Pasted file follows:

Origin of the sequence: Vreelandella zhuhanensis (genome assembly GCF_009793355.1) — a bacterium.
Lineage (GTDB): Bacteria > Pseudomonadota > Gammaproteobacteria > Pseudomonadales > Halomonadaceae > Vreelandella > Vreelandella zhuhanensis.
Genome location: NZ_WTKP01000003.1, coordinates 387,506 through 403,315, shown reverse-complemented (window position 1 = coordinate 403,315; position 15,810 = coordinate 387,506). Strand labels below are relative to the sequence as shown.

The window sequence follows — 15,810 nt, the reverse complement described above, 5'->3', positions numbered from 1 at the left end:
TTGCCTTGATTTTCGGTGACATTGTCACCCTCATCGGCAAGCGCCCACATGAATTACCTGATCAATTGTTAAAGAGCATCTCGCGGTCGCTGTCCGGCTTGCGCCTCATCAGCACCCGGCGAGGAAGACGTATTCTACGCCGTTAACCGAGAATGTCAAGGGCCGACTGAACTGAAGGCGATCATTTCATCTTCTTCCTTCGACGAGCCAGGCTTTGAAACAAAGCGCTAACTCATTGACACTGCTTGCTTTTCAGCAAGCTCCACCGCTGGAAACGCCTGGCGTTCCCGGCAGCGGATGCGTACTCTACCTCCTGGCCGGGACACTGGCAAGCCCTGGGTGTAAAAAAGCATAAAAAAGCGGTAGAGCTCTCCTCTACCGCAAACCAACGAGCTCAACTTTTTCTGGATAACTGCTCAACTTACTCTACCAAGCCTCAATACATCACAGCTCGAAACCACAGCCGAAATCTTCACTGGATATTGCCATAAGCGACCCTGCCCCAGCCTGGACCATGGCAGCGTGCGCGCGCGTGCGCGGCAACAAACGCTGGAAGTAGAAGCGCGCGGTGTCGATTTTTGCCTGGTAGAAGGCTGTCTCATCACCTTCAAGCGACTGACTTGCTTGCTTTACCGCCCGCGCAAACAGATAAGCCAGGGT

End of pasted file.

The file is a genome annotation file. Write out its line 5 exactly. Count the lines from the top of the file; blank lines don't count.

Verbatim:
TTGCCTTGATTTTCGGTGACATTGTCACCCTCATCGGCAAGCGCCCACATGAATTACCTGATCAATTGTTAAAGAGCATCTCGCGGTCGCTGTCCGGCTTGCGCCTCATCAGCACCCGGCGAGGAAGACGTATTCTACGCCGTTAACCGAGAATGTCAAGGGCCGACTGAACTGAAGGCGATCATTTCATCTTCTTCCTTCGACGAGCCAGGCTTTGAAACAAAGCGCTAACTCATTGACACTGCTTGCTTTTCAGCAAGCTCCACCGCTGGAAACGCCTGGCGTTCCCGGCAGCGGATGCGTACTCTACCTCCTGGCCGGGACACTGGCAAGCCCTGGGTGTAAAAAAGCATAAAAAAGCGGTAGAGCTCTCCTCTACCGCAAACCAACGAGCTCAACTTTTTCTGGATAACTGCTCAACTTACTCTACCAAGCCTCAATACATCACAGCTCGAAACCACAGCCGAAATCTTCACTGGATATTGCCATAAGCGACCCTGCCCCAGCCTGGACCATGGCAGCGTGCGCGCGCGTGCGCGGCAACAAACGCTGGAAGTAGAAGCGCGCGGTGTCGATTTTTGCCTGGTAGAAGGCTGTCTCATCACCTTCAAGCGACTGACTTGCTTGCTTTACCGCCCGCGCAAACAGATAAGCCAGGGT